Isaac Julien
Waves (Ten Thousand Waves) I 2010
Endura Ultra photograph I 180 x 240 cm
Courtesy of the artist and Victoria Miro Gallery, London

Ten Thousand Waves was shot on location in China. The work explores the movement of people across countries and continents, and meditates on unfinished journeys. Through formal experimentation and a series of unique collaborations, Julien seeks to engage with Chinese culture through contemporary events, ancient myths and artistic practice.

The original inspiration for Ten Thousand Waves was the Morecambe Bay tragedy of 2004, in which 23 Chinese cockle-pickers died. In response to this event, Julien commissioned the poet Wang Ping to come to England and write Small Boats, a poem that is recited in the work.

Through conversations with academics, curators and artists both in China and the UK, Julien uncovered a symbolic body of material which he has used to create a work that explores modern and traditional Chinese values and superstitions. These are encapsulated in a fable about the goddess Mazu (played by Maggie Cheung) that comes from Fujian Province, from where the Morecambe Bay cockle-pickers originated. The Tale of Yishan Island tells the tale of 16th Century fishermen lost and in danger at sea. At the heart of the legend is the goddess figure who leads the fishermen to safety. Using this fable as a starting point Julien deftly draws on this story and the poignant connection between it and the 21st Century tragedy of Chinese migrants who died struggling to survive in the North of England.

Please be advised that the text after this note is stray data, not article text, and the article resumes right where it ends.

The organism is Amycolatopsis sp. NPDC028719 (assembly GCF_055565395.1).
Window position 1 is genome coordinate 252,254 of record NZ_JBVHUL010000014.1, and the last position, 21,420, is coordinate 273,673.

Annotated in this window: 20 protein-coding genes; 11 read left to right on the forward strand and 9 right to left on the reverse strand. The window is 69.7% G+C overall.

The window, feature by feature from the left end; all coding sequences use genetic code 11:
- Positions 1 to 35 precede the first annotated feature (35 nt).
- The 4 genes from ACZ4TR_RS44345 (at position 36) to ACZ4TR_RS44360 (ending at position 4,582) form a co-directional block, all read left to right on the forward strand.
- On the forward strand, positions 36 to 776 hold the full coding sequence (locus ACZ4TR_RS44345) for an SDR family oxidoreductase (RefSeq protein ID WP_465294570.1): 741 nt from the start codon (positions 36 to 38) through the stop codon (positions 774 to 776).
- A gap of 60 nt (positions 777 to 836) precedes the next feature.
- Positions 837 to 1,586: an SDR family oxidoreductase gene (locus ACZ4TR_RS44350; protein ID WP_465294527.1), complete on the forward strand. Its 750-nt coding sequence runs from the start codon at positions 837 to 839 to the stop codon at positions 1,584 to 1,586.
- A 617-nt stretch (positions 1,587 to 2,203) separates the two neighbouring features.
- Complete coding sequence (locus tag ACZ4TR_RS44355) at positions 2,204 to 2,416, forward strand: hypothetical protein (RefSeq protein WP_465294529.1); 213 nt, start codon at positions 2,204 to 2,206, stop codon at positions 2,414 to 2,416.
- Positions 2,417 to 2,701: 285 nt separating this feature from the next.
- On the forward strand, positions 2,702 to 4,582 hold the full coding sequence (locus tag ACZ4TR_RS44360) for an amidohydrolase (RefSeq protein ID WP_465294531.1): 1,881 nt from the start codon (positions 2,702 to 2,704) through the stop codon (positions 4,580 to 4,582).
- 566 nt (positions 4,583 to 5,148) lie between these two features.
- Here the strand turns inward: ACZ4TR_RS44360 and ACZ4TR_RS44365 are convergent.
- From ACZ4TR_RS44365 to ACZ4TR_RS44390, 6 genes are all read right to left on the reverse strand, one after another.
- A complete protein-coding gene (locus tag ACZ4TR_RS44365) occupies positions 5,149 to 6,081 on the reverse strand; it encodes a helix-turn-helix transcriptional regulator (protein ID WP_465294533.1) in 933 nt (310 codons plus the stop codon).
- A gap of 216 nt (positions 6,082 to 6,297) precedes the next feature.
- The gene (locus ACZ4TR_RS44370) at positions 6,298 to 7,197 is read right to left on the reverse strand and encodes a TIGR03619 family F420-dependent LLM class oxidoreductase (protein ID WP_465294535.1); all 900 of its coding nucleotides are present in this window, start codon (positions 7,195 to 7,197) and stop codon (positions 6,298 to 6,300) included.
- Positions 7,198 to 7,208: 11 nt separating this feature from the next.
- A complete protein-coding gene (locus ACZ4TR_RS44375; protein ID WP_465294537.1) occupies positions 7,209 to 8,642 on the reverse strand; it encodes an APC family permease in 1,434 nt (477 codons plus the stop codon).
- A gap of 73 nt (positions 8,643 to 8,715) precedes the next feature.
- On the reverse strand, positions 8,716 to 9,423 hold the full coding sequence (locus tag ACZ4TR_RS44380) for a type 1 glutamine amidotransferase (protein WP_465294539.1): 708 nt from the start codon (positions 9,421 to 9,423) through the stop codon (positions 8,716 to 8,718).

Following ideas surrounding death, spiritual displacement, and the uniquely Chinese connection with “ghosts” or “lost souls”, the film links the Shanghai of the past and present, symbolising the Chinese transition towards modernity, aspiration and affluence. Here, Julien employs the visual language of ghost stories, with recurrent figures and images appearing and disappearing. Mazu’s spectral figure traverses time and space, serving as a guide through the interlocking strands of the work. Mirroring the goddess of the fable, a ghostly protagonist (Zhao Tao) leads us through the world of Shanghai cinema via the Shanghai Film Studio, to a restaging by Julien of scenes from the classic Chinese film The Goddess (1934), and finally to the streets of Modern and Old Shanghai.